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Is the Right to Bear Arms an Anachronism?

In the biggest decision in decades on whether the Constitution’s Second Amendment creates a personal right to keep and bear arms, a District of Columbia federal appeals court recently struck down the District’s ban against having a pistol or an operational rifle, even at home for self-defense. If the district seeks Supreme Court review, it could lead to the most important gun control decision in history. Meanwhile, the mass murder at Virginia Tech University stoked the perennially simmering debate whether stronger gun controls could prevent such horrors—or make them more likely.

On June 11, the Brookings Institution continued its Judicial Issues Forum series with a discussion of the practical and constitutional arguments for and against various forms of gun control. Panelists included Josh Sugarmann, executive director of the Violence Policy Center; Randy Barnett, Carmack Waterhouse professor of legal theory at the Georgetown University Law Center; Jens Ludwig, professor of public policy at Georgetown University and nonresident senior fellow at Brookings; and Benjamin Wittes, guest scholar at Brookings.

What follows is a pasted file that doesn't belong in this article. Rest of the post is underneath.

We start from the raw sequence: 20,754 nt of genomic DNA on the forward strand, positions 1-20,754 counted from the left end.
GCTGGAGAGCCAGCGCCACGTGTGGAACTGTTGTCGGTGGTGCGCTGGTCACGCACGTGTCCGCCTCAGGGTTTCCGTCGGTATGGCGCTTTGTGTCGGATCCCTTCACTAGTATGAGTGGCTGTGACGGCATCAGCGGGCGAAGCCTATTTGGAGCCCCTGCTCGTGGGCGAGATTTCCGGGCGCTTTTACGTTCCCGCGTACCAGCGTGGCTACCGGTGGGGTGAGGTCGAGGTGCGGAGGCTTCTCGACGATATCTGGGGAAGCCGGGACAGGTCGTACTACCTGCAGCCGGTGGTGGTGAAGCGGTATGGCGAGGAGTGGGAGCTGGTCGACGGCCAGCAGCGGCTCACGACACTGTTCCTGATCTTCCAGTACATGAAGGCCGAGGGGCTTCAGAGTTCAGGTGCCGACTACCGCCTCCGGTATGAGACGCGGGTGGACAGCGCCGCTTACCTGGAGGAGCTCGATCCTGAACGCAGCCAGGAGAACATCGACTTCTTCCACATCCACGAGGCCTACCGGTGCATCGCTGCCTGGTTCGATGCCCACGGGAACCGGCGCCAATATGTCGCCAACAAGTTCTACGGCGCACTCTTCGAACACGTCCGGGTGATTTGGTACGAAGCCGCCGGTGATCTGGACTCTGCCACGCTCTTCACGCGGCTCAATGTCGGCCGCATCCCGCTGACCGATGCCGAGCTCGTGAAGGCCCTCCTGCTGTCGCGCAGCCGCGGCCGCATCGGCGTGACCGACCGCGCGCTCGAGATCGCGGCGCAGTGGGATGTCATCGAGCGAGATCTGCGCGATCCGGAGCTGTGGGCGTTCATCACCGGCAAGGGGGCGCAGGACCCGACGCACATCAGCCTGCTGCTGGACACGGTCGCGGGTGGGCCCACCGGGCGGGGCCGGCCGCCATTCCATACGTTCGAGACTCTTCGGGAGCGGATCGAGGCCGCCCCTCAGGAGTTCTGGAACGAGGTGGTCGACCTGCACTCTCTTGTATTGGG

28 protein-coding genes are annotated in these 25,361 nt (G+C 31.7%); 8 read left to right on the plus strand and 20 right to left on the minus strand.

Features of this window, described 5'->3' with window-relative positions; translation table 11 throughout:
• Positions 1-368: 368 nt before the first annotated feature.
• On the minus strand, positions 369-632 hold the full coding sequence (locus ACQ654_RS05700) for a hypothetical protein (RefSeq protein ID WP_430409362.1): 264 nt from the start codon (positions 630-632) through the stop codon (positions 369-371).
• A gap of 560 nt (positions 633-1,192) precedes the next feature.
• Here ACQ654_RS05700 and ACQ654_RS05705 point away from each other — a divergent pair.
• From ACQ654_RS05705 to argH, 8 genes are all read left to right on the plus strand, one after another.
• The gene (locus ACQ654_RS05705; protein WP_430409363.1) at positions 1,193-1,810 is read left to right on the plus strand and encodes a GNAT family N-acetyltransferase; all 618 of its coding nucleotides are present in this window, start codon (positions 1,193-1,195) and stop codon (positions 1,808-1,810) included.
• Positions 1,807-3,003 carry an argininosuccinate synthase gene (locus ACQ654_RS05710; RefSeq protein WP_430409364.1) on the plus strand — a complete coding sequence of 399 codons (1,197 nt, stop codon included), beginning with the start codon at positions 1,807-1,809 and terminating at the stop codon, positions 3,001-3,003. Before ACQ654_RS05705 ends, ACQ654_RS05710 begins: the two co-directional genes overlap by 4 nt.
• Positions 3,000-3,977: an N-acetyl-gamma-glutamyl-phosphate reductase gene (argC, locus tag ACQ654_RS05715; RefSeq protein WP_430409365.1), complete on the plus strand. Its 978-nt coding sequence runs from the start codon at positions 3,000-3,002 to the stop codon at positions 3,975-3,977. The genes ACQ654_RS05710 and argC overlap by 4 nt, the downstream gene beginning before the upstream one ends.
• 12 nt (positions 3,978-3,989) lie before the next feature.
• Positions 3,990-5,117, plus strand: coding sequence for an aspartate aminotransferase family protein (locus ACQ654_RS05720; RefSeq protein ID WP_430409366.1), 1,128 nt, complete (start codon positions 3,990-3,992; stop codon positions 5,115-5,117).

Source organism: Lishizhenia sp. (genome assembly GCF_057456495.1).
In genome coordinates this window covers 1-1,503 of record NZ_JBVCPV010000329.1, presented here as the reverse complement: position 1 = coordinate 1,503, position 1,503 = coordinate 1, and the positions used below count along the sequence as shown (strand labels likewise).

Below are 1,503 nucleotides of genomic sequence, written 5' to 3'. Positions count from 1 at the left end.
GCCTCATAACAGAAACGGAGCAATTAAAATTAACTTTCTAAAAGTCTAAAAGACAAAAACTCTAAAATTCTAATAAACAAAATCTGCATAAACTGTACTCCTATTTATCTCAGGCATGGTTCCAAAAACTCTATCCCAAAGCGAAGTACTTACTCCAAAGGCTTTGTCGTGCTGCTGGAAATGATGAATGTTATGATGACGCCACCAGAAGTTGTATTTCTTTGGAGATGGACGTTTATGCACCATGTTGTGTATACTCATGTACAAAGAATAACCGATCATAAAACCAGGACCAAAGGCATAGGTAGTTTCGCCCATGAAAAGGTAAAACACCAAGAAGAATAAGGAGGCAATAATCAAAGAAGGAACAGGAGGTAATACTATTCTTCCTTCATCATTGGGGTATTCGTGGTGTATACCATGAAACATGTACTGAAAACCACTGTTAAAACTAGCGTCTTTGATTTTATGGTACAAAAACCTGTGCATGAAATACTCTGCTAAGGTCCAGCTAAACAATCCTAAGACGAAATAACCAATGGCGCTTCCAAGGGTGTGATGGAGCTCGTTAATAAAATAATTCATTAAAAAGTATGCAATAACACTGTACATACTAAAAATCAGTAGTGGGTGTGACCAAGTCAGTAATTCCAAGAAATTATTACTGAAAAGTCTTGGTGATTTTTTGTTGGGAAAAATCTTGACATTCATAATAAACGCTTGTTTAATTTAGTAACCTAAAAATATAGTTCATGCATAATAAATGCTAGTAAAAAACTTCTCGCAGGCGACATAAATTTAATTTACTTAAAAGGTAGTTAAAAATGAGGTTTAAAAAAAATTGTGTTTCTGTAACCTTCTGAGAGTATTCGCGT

Stuart Taylor, Jr., a nonresident senior fellow at Brookings and a writer for National Journal and Newsweek, moderated the panel.

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Randy Barnett

Carmack Waterhouse Professor of Legal Theory, Georgetown University Law Center

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